# Why is there no such thing as a body in a state of acceleration?

It appears that velocity is a quantity of motion meaning that all objects can have assigned to them a particular velocity. Through the application of forces (ex: gravity, E&m) we measure changes in velocity, which is called acceleration but here is the crux:

Once the force ceases to be applied the body will stop accelerating.... Meaning that while forces can be applied there is no actual quantity of force

There exists a quantity called momentum (mv) such that a body of mass m with momentum Q will move indefinitely velocity Q/m unless acted on by a force (m*a)

There theoretically could be this thing called 2nd momentum (ma) such that a body of mass m with 2nd momentum Q would accelerate indefinitely unless acted upon by a 2nd order force (mass*jerk)

The reason the above ^ does not occur is because for it to occur would require a constantly increasing amount of energy... ie infinite energy.

But we don't actually mean energy, we mean the quantity 1/2 * mv^2 would grow arbitrarily large for this to occur...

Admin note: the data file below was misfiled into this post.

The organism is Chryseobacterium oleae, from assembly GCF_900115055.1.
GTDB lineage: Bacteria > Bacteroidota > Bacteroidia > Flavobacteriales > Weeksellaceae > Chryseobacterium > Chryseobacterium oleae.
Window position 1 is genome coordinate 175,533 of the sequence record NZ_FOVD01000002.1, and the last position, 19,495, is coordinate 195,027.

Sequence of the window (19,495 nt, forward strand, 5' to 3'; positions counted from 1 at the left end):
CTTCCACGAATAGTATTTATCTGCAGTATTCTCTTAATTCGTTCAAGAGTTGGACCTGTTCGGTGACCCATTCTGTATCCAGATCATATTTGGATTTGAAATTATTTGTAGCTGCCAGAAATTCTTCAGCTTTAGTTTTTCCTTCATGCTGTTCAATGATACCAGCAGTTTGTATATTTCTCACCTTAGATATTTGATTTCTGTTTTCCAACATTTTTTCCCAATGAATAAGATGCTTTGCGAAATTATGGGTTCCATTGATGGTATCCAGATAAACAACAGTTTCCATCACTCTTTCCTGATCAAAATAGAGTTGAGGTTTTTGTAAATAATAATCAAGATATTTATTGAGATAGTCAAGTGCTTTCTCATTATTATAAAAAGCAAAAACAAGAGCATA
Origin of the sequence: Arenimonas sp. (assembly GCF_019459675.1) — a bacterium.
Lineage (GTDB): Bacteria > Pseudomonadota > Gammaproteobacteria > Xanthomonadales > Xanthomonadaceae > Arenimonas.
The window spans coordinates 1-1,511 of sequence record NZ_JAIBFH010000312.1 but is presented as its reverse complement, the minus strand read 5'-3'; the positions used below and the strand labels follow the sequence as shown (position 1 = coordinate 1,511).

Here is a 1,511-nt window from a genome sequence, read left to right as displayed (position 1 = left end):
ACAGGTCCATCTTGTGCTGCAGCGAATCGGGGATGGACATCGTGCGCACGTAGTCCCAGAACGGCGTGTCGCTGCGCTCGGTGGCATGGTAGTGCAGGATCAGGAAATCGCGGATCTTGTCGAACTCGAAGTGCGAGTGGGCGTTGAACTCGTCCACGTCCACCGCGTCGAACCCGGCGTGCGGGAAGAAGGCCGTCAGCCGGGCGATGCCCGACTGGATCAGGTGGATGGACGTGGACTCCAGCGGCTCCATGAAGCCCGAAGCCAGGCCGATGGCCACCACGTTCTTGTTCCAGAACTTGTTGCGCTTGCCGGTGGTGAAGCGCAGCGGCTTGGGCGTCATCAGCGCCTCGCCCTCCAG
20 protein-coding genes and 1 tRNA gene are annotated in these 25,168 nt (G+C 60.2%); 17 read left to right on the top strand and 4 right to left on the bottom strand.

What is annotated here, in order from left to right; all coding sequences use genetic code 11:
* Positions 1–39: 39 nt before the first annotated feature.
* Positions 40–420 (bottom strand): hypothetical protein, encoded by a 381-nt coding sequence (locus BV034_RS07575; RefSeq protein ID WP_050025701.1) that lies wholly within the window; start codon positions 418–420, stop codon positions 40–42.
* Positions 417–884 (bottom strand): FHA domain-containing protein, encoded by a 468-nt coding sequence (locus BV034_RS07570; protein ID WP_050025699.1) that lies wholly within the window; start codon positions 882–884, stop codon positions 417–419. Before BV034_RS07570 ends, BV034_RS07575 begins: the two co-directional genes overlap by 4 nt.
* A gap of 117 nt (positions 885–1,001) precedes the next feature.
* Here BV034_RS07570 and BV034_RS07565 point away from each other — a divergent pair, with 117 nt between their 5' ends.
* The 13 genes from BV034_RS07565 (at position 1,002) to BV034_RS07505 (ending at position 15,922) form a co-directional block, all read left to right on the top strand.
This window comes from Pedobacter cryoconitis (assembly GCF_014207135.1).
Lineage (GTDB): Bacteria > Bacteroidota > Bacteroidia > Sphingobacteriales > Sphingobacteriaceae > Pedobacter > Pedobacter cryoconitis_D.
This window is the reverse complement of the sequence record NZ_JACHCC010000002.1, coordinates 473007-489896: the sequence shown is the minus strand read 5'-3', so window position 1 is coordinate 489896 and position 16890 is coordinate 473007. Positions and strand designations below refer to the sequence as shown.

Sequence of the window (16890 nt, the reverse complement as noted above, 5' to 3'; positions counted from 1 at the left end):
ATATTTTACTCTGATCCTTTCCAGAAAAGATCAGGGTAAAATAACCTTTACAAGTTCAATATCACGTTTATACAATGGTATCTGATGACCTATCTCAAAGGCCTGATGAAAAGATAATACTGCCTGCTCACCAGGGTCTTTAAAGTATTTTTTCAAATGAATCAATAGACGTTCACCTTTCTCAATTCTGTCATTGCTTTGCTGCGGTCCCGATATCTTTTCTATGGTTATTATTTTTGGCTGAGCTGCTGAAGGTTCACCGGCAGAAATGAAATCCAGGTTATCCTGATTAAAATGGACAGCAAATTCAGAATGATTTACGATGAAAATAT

In an abstract mathematical world where it is not 1/2 mv^2 that is conserved but rather the quantity 1/2 m*a^2 that is conserved objects could be in a state of uniform acceleration indefinitely and still satisfy conservation of 2nd order momentum...

But obviously our universe IS NOT that abstract mathematical world of the 2nd kind... It is of the first... Why? What dictated that momentum (mv) became the quantity of motion and not (ma) or for that matter (mass *jerk) or why not fractional derivatives of velocity?

• Is this outside the realm of current research to determine? May 4 '13 at 3:39
• If you are familiar with Lagrangian mechanics, this question is actually equivalent to this one. That said, I'm disinclined to call it a duplicate, since they approach the issue from different directions. Also, it's not clear you'll get entirely satisfactory answers however this is asked.
– user10851
May 5 '13 at 20:52
• Thank you! This appears to be similar, it appears my actual physics knowledge versus what I want to know have a big disparity... Though I think this is a good step to fixing it May 5 '13 at 22:54
• I didn't realize this had been closed. Would someone enlighten me as to why a deep question about fundamental physical laws is "not constructive"? Perhaps it is a duplicate (see my above comment, and note that the answer there is not complete and seems to only apply to specific cases), but why is this perceived as argumentative?
– user10851
Jul 20 '13 at 6:28